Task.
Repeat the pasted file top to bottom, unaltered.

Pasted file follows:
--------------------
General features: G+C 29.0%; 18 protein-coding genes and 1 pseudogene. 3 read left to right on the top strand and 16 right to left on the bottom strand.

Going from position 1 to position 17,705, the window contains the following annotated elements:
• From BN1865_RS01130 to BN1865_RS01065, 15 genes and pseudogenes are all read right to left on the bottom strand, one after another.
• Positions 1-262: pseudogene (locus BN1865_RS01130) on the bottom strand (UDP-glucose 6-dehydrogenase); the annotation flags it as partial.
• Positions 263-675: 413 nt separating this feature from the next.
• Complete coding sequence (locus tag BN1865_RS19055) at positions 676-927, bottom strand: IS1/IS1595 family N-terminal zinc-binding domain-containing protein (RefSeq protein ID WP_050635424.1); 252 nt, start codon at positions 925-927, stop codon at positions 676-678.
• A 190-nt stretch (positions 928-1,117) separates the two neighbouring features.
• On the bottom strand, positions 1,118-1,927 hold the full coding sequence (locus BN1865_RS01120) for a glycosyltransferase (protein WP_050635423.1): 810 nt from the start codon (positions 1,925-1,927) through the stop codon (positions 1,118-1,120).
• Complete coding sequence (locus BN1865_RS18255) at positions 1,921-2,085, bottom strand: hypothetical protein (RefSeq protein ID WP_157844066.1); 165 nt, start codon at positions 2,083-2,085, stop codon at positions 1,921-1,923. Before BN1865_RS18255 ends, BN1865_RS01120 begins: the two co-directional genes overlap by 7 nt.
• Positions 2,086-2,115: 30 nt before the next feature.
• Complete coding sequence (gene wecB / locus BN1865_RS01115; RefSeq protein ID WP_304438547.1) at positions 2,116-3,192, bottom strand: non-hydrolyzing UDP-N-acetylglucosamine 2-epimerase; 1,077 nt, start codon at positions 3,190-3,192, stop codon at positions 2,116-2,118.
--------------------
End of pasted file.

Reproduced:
General features: G+C 29.0%; 18 protein-coding genes and 1 pseudogene. 3 read left to right on the top strand and 16 right to left on the bottom strand.

Going from position 1 to position 17,705, the window contains the following annotated elements:
• From BN1865_RS01130 to BN1865_RS01065, 15 genes and pseudogenes are all read right to left on the bottom strand, one after another.
• Positions 1-262: pseudogene (locus BN1865_RS01130) on the bottom strand (UDP-glucose 6-dehydrogenase); the annotation flags it as partial.
• Positions 263-675: 413 nt separating this feature from the next.
• Complete coding sequence (locus tag BN1865_RS19055) at positions 676-927, bottom strand: IS1/IS1595 family N-terminal zinc-binding domain-containing protein (RefSeq protein ID WP_050635424.1); 252 nt, start codon at positions 925-927, stop codon at positions 676-678.
• A 190-nt stretch (positions 928-1,117) separates the two neighbouring features.
• On the bottom strand, positions 1,118-1,927 hold the full coding sequence (locus BN1865_RS01120) for a glycosyltransferase (protein WP_050635423.1): 810 nt from the start codon (positions 1,925-1,927) through the stop codon (positions 1,118-1,120).
• Complete coding sequence (locus BN1865_RS18255) at positions 1,921-2,085, bottom strand: hypothetical protein (RefSeq protein ID WP_157844066.1); 165 nt, start codon at positions 2,083-2,085, stop codon at positions 1,921-1,923. Before BN1865_RS18255 ends, BN1865_RS01120 begins: the two co-directional genes overlap by 7 nt.
• Positions 2,086-2,115: 30 nt before the next feature.
• Complete coding sequence (gene wecB / locus BN1865_RS01115; RefSeq protein ID WP_304438547.1) at positions 2,116-3,192, bottom strand: non-hydrolyzing UDP-N-acetylglucosamine 2-epimerase; 1,077 nt, start codon at positions 3,190-3,192, stop codon at positions 2,116-2,118.